New medicines — urgent need to assess outcomes in special groups

Jennifer H Martin and Michael D Coory
Med J Aust 2012; 196 (7): . || doi: 10.5694/mja12.10193
Published online: 16 April 2012

A few achievable strategies could improve translation of clinical research to practice

Randomised controlled trials (RCTs) provide the most internally valid method of evaluating new pharmaceuticals and, appropriately, provide the core evidence for marketing approval. However, certain patient groups (eg, older people, young people, people with comorbidities, people taking concomitant medications) are typically excluded, and RCTs are often too small and their duration too short to detect uncommon but clinically important adverse drug reactions (ADRs). Consequently, the translation of these internally valid results to the real world of everyday clinical practice is not a trivial task.1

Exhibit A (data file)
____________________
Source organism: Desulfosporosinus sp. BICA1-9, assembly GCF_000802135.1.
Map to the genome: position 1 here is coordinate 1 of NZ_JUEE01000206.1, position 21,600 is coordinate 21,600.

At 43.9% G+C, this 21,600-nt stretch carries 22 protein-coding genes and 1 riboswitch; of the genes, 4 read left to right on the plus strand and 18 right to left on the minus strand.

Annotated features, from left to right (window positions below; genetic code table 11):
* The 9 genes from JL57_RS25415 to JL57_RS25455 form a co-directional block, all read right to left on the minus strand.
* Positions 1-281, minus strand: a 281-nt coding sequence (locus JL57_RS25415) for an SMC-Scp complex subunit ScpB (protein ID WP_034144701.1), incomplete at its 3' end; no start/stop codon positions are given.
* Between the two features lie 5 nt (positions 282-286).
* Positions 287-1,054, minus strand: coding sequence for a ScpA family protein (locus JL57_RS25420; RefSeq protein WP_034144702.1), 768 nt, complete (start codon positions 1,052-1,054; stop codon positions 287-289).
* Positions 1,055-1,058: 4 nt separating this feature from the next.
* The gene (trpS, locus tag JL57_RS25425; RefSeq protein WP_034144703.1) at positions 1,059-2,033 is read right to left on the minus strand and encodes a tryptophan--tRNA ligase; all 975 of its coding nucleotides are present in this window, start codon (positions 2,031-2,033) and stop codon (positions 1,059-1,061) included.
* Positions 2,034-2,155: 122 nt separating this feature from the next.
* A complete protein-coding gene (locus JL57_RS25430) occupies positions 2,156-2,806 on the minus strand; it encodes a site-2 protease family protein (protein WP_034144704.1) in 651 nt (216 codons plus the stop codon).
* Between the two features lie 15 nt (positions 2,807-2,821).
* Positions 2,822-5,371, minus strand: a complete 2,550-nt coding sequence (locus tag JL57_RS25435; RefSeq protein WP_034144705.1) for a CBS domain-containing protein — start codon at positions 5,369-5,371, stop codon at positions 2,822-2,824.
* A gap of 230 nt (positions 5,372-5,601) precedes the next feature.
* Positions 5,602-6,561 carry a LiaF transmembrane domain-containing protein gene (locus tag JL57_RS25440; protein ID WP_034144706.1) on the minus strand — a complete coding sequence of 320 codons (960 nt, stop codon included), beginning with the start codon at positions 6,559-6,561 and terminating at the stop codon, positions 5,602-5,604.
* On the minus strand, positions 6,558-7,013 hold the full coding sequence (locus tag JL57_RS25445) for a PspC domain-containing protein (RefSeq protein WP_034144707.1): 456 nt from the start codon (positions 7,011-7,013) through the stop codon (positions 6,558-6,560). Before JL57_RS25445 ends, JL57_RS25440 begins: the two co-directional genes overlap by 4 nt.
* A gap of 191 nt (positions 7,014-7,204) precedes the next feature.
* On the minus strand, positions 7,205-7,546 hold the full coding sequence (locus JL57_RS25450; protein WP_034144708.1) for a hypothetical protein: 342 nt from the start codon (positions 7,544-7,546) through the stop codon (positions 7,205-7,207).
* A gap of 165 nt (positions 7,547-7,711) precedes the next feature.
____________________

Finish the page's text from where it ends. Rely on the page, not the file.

• 1 Princess Alexandra Hospital and University of Queensland School of Medicine, Brisbane, QLD.
  • 2 Murdoch Childrens Research Institute, Melbourne, VIC.


Competing interests:

No relevant disclosures.

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